Our reader Rajeev has sent an interesting piece on Changing trend in shopping mode in the USA. Although, quite nascent at the moment, it would not be surprising, if the trend soon catches on as a fad. Reproduced below are excerpts from a report originally published in the Press Enterprise.
In the past decade, the Inland shopping scene has morphed from mega indoor malls to open-air centers designed to lure customers with a new level of retailing and a setting made to encourage lounging, drinking, chatting and even living. The evolution continues with the recent opening of The Promenade Shops at Dos Lagos, a Corona center that showcases trendy shops and restaurants encircling two lakes and a bridge traversing a 10-foot waterfall.
Retailers are banking on the idea that consumers want more than the sterile traditional mall. The Promenade Shops, bring a collection of retailers, such as Williams-Sonoma and Banana Republic, that are considered high-end though not Tiffany and Versace luxury.
And The Promenade Shops does it without Macy’s and J.C. Penney, bucking the long-held assumption that a shopping destination could not attract top-shelf brand names — or shoppers — without department stores.
Such centers work in the Inland Empire because they give residents something more than a mall and provide retailers a way to tap into the region’s growing buying power, said Larry Kosmont, a developer and consultant for various Southern California cities. “People are crying out for local neighborhoods,” he said. “And what these open-air centers tend to do is create a sense of place.”
Developers also are looking at ways to turn their customers into residents. Townhomes and condominiums are being built within walking distance of The Promenade Shops, where twentysomethings are targeted with this tagline: “So chic, so hip, so you!”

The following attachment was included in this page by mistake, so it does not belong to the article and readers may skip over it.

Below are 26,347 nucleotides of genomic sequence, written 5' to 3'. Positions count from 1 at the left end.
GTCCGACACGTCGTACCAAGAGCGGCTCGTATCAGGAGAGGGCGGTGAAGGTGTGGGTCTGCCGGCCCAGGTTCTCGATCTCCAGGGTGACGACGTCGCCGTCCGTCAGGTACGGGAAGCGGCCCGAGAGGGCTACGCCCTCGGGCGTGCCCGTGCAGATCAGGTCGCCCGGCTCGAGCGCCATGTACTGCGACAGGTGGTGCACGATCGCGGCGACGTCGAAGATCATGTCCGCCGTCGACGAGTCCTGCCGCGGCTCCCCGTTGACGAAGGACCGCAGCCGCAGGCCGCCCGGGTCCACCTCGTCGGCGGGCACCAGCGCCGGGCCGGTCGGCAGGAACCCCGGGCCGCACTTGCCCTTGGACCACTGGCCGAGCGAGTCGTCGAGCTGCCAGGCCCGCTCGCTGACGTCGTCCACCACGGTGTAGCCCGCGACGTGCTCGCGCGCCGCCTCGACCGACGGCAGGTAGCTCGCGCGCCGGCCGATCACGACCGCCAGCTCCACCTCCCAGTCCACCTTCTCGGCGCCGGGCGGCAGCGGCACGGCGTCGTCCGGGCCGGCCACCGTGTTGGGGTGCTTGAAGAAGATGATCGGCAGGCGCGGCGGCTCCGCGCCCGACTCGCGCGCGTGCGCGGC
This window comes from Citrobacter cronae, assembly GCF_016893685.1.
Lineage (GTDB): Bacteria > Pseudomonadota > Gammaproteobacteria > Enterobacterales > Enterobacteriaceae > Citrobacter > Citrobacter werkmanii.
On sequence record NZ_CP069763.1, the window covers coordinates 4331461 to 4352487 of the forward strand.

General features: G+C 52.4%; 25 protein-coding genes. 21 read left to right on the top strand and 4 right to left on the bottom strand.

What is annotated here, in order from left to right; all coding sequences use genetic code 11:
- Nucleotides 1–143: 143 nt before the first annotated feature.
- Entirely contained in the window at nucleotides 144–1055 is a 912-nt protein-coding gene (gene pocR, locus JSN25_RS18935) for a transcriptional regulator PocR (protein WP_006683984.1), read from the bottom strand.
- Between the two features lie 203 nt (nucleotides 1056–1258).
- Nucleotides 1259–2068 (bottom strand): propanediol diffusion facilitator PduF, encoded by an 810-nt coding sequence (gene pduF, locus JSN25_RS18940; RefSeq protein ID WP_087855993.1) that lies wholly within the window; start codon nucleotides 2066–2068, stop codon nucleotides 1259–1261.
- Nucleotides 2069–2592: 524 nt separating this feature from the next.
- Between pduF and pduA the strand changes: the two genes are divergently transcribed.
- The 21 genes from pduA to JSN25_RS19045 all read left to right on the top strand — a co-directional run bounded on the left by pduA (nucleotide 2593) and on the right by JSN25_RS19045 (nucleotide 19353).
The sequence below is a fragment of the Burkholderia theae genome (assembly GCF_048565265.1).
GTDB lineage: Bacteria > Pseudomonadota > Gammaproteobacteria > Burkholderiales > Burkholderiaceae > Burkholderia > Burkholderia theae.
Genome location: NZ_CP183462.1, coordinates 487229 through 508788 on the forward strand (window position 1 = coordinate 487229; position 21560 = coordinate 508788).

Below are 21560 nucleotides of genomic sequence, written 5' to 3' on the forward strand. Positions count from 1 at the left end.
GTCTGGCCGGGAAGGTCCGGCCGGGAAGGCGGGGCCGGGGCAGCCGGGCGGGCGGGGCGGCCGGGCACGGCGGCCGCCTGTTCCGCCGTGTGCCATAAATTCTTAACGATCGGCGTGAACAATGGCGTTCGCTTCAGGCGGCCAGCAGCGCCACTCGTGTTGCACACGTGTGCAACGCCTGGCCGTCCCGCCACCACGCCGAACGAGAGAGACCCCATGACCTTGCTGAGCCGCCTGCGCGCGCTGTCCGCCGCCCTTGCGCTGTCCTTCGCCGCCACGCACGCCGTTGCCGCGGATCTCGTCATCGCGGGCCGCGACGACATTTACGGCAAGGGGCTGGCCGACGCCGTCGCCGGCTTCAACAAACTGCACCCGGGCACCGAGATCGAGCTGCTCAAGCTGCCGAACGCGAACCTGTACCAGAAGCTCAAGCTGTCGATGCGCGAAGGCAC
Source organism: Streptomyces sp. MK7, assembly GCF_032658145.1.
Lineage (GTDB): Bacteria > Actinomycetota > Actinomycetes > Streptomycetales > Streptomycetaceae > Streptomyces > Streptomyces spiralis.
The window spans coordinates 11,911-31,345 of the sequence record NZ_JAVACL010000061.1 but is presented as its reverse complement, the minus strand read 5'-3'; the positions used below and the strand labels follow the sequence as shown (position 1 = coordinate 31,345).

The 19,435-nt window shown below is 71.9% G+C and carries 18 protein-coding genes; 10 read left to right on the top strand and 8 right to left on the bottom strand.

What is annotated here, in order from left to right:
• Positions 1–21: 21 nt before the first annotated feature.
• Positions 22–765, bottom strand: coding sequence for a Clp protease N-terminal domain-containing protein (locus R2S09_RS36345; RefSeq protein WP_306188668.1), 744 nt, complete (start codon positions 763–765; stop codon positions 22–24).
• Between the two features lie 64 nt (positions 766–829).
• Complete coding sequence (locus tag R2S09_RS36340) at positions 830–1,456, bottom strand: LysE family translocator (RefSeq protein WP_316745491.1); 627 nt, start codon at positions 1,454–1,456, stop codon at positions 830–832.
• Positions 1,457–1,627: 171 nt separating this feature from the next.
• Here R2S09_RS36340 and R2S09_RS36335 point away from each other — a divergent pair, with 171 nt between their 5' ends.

Specialty stores have learned that clustering together in an entertaining setting, as they have at The Promenade Shops, can be just as attractive and more lucrative than having department stores.
Terry McEwen, president of Poag & McEwen, which is building and managing The Promenade Shops, said annual sales at the company’s other lifestyle centers are $400 to $500 per square foot, while the average for most mall stores — excluding department stores — is about $392.
Outdoor shopping was once common, but then many larger centers added roofs to keep pace with the spread of air-conditioned indoor malls in the 1960s and ’70s.
Mall developers had it easy in those decades, said Michael Niemira, chief economist at the International Council of Shopping Centers. They found land, put up a mall and knew shoppers would seek it out.
All Looked the Same
Beyond the two-floor, roofed template, mall companies typically stocked their properties with the same chains, Bayard said.
“When you were inside, you really didn’t know where you were. They all had the same palm trees and the same marble floor,” he said. “You would think people in the Inland Empire lived exactly the same as people in Chicago.”
Bored with the mall formula, consumers began treating shopping as a chore rather than an experience, said Brian Jones, CEO of Forest City Enterprise’s western commercial division.
Retailers often prefer the outdoor format because they save about 35 percent on maintenance costs, McEwen said. Having no corridors to heat or cool helps, he said.
Also, department stores don’t dictate hours, and parking tends to be more convenient than at indoor malls.
But don’t say goodbye to the indoor mall just yet, said retail analyst George Whalin. “There are some very, very successful indoor malls that are a permanent
part of the landscape,” he said.
“In a mall, you get lost in the shuffle,” said Mike Edwards, CEO of lucy, a women’s clothing chain.